Staffing issues, lack of access frustrate Canmore parents seeking child care, report finds


After surveying the child-care landscape in Canmore, the mayor is looking to have a frank discussion with stakeholders, and the province, about improving access in the Alberta mountain town.

Mayor Sean Krausert says it’s taking too long to access child care.

Parents in Canmore are waiting, on average, 16 to 17 months to access child care in the community of 16,000. More than half of those surveyed by the town say they are unable to access the child care they need within the hours they need it.

Spaces for children under the age of three or over the age of six are in high demand. There is about one child-care space for every four children in the town, which community evaluator Elle West told councillors she considers akin to a child-care desert.

Despite what the town found, Alberta’s Space Creation Grant may not help. The town doesn’t meet the criteria to be considered a “high need” community — and is instead classified as “low need.” 

“It’s startling to me that 63 per cent of communities in Alberta are in a child-care desert, and we are certainly in that desert ourselves,” Krausert said. “It baffles me how we can be described as low need.”

According to the town’s report, the province defines need based on the number of licensed child-care spaces within a given community and the number of children under the age of six.

Not a ‘high-need’ community, according to province

Canmore has 23 per cent child-care coverage for kids under the age of six. The province defines a high-need community as one that has eight per cent coverage or less for child care. 

“It doesn’t take into account the individual attributes and situations of particular communities,” said Krausert. “I think it’s trying to do a one-size-fits-all approach.”

Krausert pledged to hold a roundtable discussion with stakeholders to better understand and define the Town of Canmore’s child care needs to help address some of the frustrations parents and guardians are experiencing. 

“It’s much needed and will help us to get to where we need to go, hopefully,” said Coun. Wade Graham. “I gotta say this is one of the more depressing reports I think I’ve read over the last little while.”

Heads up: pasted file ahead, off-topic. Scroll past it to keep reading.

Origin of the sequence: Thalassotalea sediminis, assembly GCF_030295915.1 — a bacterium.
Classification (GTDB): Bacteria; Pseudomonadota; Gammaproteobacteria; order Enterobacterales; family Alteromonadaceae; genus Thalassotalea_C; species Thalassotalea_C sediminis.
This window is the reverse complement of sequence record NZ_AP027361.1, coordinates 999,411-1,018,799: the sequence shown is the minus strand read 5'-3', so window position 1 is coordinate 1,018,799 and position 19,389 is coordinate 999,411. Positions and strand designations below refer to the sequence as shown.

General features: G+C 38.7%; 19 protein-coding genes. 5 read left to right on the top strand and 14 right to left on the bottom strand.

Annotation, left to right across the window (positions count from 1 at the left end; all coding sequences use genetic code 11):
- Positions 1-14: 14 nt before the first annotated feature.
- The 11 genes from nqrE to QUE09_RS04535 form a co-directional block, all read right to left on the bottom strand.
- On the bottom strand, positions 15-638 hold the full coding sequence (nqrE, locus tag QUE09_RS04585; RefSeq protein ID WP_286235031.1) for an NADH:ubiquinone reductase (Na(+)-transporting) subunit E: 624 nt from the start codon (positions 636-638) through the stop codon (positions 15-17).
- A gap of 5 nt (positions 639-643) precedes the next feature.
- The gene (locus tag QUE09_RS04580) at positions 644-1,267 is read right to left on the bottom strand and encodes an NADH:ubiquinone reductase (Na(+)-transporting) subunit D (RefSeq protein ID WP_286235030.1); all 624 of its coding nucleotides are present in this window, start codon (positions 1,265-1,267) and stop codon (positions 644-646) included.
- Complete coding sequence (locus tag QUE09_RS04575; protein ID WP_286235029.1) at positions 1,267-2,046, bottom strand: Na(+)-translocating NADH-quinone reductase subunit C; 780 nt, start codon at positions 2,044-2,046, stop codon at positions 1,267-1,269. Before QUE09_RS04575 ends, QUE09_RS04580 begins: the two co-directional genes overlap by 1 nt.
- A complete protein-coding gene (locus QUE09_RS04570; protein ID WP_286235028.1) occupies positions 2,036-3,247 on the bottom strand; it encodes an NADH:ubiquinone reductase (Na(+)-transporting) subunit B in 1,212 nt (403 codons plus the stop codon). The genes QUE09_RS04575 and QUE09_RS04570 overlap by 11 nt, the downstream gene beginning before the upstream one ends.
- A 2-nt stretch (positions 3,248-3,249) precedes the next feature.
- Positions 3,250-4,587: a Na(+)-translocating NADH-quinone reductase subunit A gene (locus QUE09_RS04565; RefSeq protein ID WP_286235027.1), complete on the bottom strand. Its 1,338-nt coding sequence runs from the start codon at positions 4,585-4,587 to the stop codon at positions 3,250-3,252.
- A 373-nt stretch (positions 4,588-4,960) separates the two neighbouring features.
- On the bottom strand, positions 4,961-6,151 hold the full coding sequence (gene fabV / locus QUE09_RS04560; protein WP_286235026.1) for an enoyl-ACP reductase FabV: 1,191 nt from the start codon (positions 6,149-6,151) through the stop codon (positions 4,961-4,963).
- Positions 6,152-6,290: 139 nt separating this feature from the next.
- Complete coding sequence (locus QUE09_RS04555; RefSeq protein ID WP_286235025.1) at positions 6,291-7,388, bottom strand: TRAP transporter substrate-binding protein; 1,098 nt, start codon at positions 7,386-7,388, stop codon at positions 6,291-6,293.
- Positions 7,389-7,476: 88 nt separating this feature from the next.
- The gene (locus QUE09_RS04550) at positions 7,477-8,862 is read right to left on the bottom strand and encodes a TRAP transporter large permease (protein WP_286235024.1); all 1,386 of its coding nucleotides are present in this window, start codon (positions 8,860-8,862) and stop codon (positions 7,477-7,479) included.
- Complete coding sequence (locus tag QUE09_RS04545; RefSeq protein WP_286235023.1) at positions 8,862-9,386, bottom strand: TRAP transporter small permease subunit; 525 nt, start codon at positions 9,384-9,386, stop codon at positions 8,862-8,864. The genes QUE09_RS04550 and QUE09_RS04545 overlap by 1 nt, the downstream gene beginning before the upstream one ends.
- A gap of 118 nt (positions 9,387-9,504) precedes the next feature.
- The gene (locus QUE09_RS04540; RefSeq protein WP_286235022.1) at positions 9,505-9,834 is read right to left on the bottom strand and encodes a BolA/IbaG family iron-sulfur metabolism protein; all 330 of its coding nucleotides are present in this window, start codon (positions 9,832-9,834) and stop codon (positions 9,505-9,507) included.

No evening, weekend care access for hospitality staff

Because many employed in the Bow Valley work in hospitality, some parents aren’t able to find child care within their unique work hours — like those working evening shifts in restaurants or hotels. 

West told councillors that daycares were forced to reduce hours during the pandemic because of staffing struggles. Currently, there are no licensed providers offering evening, early morning or weekend services in the town. 

Most businesses surveyed by the town said employees’ child care needs affect the days of the week and times of day staff can work. And those needs fluctuate based on the time of year, which businesses suggested have a trickle-down effect on their hiring needs — if a prospective hire can’t secure child care, they might choose to live and work elsewhere. 

Average of 100 children per wait list

The licensed facilities in Canmore have an average of 100 children on their waiting lists. 

Canmore’s high cost of living isn’t just a barrier for those looking to access child care. It also puts a strain on providers looking to up the number of spaces available to children because finding qualified staff who can also afford to live in the mountain town is difficult. 

The average hourly wage for an early childhood educator starts at about $18 and tops out at about $26. 

While the town has attempted to cut red tape in terms of allowing day homes in most neighbourhoods, condo boards and landlords often restrict these types of businesses. The report states that an average of two day-homes a year attempt to open but are thwarted by these types of restrictions.

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